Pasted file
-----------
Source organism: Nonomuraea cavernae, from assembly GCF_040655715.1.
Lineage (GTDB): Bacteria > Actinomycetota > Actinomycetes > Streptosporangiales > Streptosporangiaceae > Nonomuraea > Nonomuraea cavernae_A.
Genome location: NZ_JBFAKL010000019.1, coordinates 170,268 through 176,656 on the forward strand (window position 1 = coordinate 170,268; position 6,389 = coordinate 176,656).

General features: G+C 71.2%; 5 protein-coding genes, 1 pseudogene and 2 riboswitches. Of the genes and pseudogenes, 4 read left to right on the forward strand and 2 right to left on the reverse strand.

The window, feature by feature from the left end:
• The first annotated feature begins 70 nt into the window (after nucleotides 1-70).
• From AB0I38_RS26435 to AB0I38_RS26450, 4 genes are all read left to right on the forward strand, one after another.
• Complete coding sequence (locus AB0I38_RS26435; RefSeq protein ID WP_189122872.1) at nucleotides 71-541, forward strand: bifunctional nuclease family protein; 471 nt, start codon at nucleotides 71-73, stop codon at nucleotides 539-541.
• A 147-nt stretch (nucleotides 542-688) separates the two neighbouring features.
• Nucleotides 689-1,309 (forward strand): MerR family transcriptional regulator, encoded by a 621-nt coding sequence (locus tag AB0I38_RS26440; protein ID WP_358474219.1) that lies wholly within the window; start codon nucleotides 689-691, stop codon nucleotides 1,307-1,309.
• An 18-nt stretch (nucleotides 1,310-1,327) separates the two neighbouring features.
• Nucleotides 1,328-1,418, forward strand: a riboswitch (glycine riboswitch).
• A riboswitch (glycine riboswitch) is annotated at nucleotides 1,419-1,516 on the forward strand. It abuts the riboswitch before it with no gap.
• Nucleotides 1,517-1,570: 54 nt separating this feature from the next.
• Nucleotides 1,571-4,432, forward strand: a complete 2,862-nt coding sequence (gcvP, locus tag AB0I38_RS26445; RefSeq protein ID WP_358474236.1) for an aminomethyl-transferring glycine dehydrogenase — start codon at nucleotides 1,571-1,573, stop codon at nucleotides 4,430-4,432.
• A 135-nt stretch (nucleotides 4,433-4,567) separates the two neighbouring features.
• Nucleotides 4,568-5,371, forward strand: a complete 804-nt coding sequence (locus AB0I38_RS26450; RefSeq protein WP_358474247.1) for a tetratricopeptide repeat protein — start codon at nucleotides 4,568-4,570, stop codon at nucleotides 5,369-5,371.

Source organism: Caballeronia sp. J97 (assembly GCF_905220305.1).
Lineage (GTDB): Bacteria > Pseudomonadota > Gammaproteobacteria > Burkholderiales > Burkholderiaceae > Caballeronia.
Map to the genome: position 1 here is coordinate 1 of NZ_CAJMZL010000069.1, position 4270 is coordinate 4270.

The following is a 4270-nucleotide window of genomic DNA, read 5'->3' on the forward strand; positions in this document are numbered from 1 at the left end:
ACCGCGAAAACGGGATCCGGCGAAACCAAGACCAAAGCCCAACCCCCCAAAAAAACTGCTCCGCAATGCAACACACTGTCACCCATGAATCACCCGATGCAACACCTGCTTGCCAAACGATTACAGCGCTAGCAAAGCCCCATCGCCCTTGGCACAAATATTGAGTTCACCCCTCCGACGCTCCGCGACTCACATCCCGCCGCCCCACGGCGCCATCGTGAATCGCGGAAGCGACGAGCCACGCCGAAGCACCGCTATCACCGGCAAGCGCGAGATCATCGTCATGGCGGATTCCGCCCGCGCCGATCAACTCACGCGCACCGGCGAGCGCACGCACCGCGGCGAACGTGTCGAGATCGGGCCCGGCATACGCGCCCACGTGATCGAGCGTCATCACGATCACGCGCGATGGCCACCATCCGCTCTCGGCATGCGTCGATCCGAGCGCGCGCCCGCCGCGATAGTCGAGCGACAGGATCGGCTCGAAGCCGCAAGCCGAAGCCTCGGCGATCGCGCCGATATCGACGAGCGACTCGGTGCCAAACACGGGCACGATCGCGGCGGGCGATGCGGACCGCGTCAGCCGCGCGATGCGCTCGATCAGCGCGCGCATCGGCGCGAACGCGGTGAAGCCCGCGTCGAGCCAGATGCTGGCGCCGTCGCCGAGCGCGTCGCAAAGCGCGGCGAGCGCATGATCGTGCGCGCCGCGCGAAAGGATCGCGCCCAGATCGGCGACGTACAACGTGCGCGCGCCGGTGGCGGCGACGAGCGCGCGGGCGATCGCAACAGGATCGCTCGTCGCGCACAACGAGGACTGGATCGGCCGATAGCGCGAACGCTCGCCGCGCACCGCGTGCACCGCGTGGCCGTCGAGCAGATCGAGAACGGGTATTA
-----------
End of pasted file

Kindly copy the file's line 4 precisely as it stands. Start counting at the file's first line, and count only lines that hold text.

General features: G+C 71.2%; 5 protein-coding genes, 1 pseudogene and 2 riboswitches. Of the genes and pseudogenes, 4 read left to right on the forward strand and 2 right to left on the reverse strand.